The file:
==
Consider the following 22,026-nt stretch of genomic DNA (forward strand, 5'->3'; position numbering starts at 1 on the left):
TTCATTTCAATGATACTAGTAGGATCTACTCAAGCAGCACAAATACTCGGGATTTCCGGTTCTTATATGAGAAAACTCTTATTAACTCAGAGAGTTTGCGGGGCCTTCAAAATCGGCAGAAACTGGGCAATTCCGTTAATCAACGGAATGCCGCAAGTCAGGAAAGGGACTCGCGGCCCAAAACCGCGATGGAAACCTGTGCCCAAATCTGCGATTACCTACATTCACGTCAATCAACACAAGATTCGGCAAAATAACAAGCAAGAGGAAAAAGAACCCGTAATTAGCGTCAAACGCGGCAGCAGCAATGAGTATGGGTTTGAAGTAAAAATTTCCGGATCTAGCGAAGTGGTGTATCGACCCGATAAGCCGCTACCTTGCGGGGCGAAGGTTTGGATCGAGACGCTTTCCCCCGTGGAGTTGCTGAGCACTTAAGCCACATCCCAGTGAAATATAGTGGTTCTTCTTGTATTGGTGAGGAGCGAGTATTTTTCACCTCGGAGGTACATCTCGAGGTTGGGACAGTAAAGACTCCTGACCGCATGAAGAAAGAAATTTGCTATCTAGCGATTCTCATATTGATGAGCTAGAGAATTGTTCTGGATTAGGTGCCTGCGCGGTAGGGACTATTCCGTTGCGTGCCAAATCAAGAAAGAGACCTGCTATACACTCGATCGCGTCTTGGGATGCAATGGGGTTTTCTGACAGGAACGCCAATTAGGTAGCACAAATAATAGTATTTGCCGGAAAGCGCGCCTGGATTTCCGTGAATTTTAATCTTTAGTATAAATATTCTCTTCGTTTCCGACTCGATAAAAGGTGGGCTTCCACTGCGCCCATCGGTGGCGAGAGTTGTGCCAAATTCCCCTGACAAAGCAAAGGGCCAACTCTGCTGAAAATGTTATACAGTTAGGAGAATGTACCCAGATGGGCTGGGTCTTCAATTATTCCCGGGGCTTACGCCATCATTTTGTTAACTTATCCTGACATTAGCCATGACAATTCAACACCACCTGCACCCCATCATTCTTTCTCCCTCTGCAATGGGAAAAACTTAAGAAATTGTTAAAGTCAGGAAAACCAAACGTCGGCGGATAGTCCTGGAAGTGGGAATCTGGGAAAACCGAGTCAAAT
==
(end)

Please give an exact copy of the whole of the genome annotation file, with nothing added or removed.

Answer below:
Consider the following 22,026-nt stretch of genomic DNA (forward strand, 5'->3'; position numbering starts at 1 on the left):
TTCATTTCAATGATACTAGTAGGATCTACTCAAGCAGCACAAATACTCGGGATTTCCGGTTCTTATATGAGAAAACTCTTATTAACTCAGAGAGTTTGCGGGGCCTTCAAAATCGGCAGAAACTGGGCAATTCCGTTAATCAACGGAATGCCGCAAGTCAGGAAAGGGACTCGCGGCCCAAAACCGCGATGGAAACCTGTGCCCAAATCTGCGATTACCTACATTCACGTCAATCAACACAAGATTCGGCAAAATAACAAGCAAGAGGAAAAAGAACCCGTAATTAGCGTCAAACGCGGCAGCAGCAATGAGTATGGGTTTGAAGTAAAAATTTCCGGATCTAGCGAAGTGGTGTATCGACCCGATAAGCCGCTACCTTGCGGGGCGAAGGTTTGGATCGAGACGCTTTCCCCCGTGGAGTTGCTGAGCACTTAAGCCACATCCCAGTGAAATATAGTGGTTCTTCTTGTATTGGTGAGGAGCGAGTATTTTTCACCTCGGAGGTACATCTCGAGGTTGGGACAGTAAAGACTCCTGACCGCATGAAGAAAGAAATTTGCTATCTAGCGATTCTCATATTGATGAGCTAGAGAATTGTTCTGGATTAGGTGCCTGCGCGGTAGGGACTATTCCGTTGCGTGCCAAATCAAGAAAGAGACCTGCTATACACTCGATCGCGTCTTGGGATGCAATGGGGTTTTCTGACAGGAACGCCAATTAGGTAGCACAAATAATAGTATTTGCCGGAAAGCGCGCCTGGATTTCCGTGAATTTTAATCTTTAGTATAAATATTCTCTTCGTTTCCGACTCGATAAAAGGTGGGCTTCCACTGCGCCCATCGGTGGCGAGAGTTGTGCCAAATTCCCCTGACAAAGCAAAGGGCCAACTCTGCTGAAAATGTTATACAGTTAGGAGAATGTACCCAGATGGGCTGGGTCTTCAATTATTCCCGGGGCTTACGCCATCATTTTGTTAACTTATCCTGACATTAGCCATGACAATTCAACACCACCTGCACCCCATCATTCTTTCTCCCTCTGCAATGGGAAAAACTTAAGAAATTGTTAAAGTCAGGAAAACCAAACGTCGGCGGATAGTCCTGGAAGTGGGAATCTGGGAAAACCGAGTCAAAT